Today's New York Times described the proposal of six academics for changing the financial system. Mine is one of them.
Compound Interest 101
A person borrows $100 at an annual interest rate of 20 percent. How long does it take that debt to double? About four years. What share of American adults can figure that out? About one in three, says Annamaria Lusardi, an economist at Dartmouth College.
Ms. Lusardi wants to add financial literacy to high school curriculums. A crisis sparked in part by the decisions of millions of Americans to take mortgage loans they could not afford has underscored her conviction that “lack of financial knowledge is alarmingly widespread.”
Only three states — Missouri, Tennessee and Utah — now require a course devoted to personal finance, according to the JumpStart Coalition for Personal Financial Literacy, a nonprofit group. Another 18 states incorporate some lessons into other courses.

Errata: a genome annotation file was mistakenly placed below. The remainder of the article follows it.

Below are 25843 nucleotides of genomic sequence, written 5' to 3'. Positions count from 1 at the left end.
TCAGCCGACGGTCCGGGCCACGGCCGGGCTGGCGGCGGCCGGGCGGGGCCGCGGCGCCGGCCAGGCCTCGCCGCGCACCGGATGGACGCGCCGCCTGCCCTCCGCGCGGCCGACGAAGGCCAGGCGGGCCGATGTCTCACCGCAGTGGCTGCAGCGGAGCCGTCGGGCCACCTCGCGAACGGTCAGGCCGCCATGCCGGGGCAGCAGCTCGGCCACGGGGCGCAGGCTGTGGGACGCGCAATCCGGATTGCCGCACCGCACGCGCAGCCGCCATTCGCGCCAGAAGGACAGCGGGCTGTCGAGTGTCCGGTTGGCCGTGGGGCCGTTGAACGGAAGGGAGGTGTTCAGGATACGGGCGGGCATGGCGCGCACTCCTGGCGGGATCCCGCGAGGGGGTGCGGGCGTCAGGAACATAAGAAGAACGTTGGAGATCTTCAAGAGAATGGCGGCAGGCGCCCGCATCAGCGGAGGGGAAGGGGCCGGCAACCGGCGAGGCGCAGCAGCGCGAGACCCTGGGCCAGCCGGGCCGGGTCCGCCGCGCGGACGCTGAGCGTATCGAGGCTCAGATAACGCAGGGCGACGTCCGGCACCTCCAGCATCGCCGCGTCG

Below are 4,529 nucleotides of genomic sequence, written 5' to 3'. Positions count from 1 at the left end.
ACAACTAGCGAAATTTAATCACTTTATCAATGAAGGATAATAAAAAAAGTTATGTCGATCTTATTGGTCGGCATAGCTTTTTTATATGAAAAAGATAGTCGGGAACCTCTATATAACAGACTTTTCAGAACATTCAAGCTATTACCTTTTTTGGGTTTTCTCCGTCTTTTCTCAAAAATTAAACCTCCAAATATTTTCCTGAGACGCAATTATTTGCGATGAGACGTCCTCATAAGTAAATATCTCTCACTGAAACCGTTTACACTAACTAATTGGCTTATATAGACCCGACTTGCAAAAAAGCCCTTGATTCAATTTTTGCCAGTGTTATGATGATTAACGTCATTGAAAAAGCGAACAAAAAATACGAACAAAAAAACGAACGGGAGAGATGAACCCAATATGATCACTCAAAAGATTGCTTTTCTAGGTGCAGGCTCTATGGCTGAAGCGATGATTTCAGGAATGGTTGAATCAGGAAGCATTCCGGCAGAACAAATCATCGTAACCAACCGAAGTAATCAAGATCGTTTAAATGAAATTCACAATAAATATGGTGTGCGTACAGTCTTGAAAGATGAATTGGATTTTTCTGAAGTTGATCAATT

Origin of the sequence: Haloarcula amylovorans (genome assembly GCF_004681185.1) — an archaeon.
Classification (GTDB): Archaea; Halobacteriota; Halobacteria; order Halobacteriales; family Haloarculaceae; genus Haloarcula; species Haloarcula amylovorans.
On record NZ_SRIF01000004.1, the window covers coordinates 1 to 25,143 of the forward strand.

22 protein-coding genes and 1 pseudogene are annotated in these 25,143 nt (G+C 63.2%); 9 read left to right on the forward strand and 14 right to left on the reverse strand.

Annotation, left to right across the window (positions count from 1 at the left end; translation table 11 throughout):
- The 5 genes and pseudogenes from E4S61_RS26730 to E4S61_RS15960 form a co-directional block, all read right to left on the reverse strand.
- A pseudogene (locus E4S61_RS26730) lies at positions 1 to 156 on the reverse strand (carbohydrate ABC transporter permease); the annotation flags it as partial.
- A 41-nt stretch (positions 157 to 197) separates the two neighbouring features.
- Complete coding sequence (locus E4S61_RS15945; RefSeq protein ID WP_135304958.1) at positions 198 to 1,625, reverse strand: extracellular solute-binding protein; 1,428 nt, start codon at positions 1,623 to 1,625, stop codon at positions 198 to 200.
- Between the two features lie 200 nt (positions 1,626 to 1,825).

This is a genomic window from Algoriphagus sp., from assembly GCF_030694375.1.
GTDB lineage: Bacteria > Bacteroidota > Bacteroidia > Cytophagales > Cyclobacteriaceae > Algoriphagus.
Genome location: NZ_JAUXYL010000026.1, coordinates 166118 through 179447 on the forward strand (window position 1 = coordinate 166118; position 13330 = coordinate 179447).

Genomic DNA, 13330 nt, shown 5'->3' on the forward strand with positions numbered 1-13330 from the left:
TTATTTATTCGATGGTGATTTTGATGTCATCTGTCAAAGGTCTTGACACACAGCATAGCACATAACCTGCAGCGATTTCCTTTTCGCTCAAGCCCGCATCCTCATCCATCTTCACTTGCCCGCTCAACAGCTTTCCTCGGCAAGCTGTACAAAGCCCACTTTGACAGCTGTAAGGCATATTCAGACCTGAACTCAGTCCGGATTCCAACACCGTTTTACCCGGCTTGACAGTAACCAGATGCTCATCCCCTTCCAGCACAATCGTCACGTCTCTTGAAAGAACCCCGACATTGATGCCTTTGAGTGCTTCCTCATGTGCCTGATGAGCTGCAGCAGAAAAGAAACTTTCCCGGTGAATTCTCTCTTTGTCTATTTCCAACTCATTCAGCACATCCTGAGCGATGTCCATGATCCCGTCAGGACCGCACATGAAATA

“Financial literacy is an essential piece of knowledge that every student should have,” Ms. Lusardi wrote recently on her blog. “Just as reading and writing became skills that enabled people to succeed in modern economies, today it is impossible to succeed without being able to ‘read and write’ financially.”
Let's hope that in this time of reforms some attention will be given to consumers and to financial literacy.